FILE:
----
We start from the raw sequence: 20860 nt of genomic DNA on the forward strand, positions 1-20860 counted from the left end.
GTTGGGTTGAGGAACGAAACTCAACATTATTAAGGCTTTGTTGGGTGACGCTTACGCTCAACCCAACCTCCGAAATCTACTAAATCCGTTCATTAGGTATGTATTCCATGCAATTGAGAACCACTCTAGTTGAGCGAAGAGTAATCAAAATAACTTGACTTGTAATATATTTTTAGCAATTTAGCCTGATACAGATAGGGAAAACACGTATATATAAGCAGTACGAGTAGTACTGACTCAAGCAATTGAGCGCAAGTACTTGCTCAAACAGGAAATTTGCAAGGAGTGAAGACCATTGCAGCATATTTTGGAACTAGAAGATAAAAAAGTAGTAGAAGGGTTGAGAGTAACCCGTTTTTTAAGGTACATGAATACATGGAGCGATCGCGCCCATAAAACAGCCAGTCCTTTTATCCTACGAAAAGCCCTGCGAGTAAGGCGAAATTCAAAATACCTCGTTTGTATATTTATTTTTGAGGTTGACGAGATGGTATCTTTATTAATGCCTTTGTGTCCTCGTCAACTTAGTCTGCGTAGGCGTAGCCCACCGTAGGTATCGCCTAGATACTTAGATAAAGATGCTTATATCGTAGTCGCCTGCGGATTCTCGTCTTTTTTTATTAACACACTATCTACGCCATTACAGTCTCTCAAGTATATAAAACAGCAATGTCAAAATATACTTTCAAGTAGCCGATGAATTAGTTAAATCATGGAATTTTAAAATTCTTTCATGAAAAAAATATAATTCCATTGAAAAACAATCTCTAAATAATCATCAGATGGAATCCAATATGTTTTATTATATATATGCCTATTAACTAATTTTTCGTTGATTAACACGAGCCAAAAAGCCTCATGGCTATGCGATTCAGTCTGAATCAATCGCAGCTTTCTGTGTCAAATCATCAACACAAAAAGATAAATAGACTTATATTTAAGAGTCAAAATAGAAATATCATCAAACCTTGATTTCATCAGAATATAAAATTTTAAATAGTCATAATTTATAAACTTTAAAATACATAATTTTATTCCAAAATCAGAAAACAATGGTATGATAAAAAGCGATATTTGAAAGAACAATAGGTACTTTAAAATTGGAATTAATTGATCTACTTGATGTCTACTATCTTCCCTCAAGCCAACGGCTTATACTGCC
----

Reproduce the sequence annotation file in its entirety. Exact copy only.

We start from the raw sequence: 20860 nt of genomic DNA on the forward strand, positions 1-20860 counted from the left end.
GTTGGGTTGAGGAACGAAACTCAACATTATTAAGGCTTTGTTGGGTGACGCTTACGCTCAACCCAACCTCCGAAATCTACTAAATCCGTTCATTAGGTATGTATTCCATGCAATTGAGAACCACTCTAGTTGAGCGAAGAGTAATCAAAATAACTTGACTTGTAATATATTTTTAGCAATTTAGCCTGATACAGATAGGGAAAACACGTATATATAAGCAGTACGAGTAGTACTGACTCAAGCAATTGAGCGCAAGTACTTGCTCAAACAGGAAATTTGCAAGGAGTGAAGACCATTGCAGCATATTTTGGAACTAGAAGATAAAAAAGTAGTAGAAGGGTTGAGAGTAACCCGTTTTTTAAGGTACATGAATACATGGAGCGATCGCGCCCATAAAACAGCCAGTCCTTTTATCCTACGAAAAGCCCTGCGAGTAAGGCGAAATTCAAAATACCTCGTTTGTATATTTATTTTTGAGGTTGACGAGATGGTATCTTTATTAATGCCTTTGTGTCCTCGTCAACTTAGTCTGCGTAGGCGTAGCCCACCGTAGGTATCGCCTAGATACTTAGATAAAGATGCTTATATCGTAGTCGCCTGCGGATTCTCGTCTTTTTTTATTAACACACTATCTACGCCATTACAGTCTCTCAAGTATATAAAACAGCAATGTCAAAATATACTTTCAAGTAGCCGATGAATTAGTTAAATCATGGAATTTTAAAATTCTTTCATGAAAAAAATATAATTCCATTGAAAAACAATCTCTAAATAATCATCAGATGGAATCCAATATGTTTTATTATATATATGCCTATTAACTAATTTTTCGTTGATTAACACGAGCCAAAAAGCCTCATGGCTATGCGATTCAGTCTGAATCAATCGCAGCTTTCTGTGTCAAATCATCAACACAAAAAGATAAATAGACTTATATTTAAGAGTCAAAATAGAAATATCATCAAACCTTGATTTCATCAGAATATAAAATTTTAAATAGTCATAATTTATAAACTTTAAAATACATAATTTTATTCCAAAATCAGAAAACAATGGTATGATAAAAAGCGATATTTGAAAGAACAATAGGTACTTTAAAATTGGAATTAATTGATCTACTTGATGTCTACTATCTTCCCTCAAGCCAACGGCTTATACTGCC